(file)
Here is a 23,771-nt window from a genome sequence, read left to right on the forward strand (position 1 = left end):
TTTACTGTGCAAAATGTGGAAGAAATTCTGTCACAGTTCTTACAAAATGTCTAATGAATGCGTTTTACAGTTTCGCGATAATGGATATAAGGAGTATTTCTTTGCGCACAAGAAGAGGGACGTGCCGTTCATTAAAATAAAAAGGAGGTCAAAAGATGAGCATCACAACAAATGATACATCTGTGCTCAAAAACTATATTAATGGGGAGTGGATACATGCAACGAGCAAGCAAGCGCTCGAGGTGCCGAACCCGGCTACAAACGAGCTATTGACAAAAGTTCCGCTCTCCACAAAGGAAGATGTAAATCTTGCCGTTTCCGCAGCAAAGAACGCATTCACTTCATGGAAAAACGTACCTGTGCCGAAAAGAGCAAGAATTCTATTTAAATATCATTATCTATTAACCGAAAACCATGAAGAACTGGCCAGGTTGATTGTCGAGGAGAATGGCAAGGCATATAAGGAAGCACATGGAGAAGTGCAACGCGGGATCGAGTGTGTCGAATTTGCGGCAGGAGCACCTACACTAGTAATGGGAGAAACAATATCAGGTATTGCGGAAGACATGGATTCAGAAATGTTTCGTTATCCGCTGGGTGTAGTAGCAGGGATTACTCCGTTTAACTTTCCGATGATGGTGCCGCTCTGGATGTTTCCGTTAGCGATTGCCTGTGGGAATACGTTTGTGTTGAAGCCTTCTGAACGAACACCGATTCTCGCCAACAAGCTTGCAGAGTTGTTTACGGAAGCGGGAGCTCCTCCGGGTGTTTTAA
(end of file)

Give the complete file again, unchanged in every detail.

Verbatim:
Here is a 23,771-nt window from a genome sequence, read left to right on the forward strand (position 1 = left end):
TTTACTGTGCAAAATGTGGAAGAAATTCTGTCACAGTTCTTACAAAATGTCTAATGAATGCGTTTTACAGTTTCGCGATAATGGATATAAGGAGTATTTCTTTGCGCACAAGAAGAGGGACGTGCCGTTCATTAAAATAAAAAGGAGGTCAAAAGATGAGCATCACAACAAATGATACATCTGTGCTCAAAAACTATATTAATGGGGAGTGGATACATGCAACGAGCAAGCAAGCGCTCGAGGTGCCGAACCCGGCTACAAACGAGCTATTGACAAAAGTTCCGCTCTCCACAAAGGAAGATGTAAATCTTGCCGTTTCCGCAGCAAAGAACGCATTCACTTCATGGAAAAACGTACCTGTGCCGAAAAGAGCAAGAATTCTATTTAAATATCATTATCTATTAACCGAAAACCATGAAGAACTGGCCAGGTTGATTGTCGAGGAGAATGGCAAGGCATATAAGGAAGCACATGGAGAAGTGCAACGCGGGATCGAGTGTGTCGAATTTGCGGCAGGAGCACCTACACTAGTAATGGGAGAAACAATATCAGGTATTGCGGAAGACATGGATTCAGAAATGTTTCGTTATCCGCTGGGTGTAGTAGCAGGGATTACTCCGTTTAACTTTCCGATGATGGTGCCGCTCTGGATGTTTCCGTTAGCGATTGCCTGTGGGAATACGTTTGTGTTGAAGCCTTCTGAACGAACACCGATTCTCGCCAACAAGCTTGCAGAGTTGTTTACGGAAGCGGGAGCTCCTCCGGGTGTTTTAA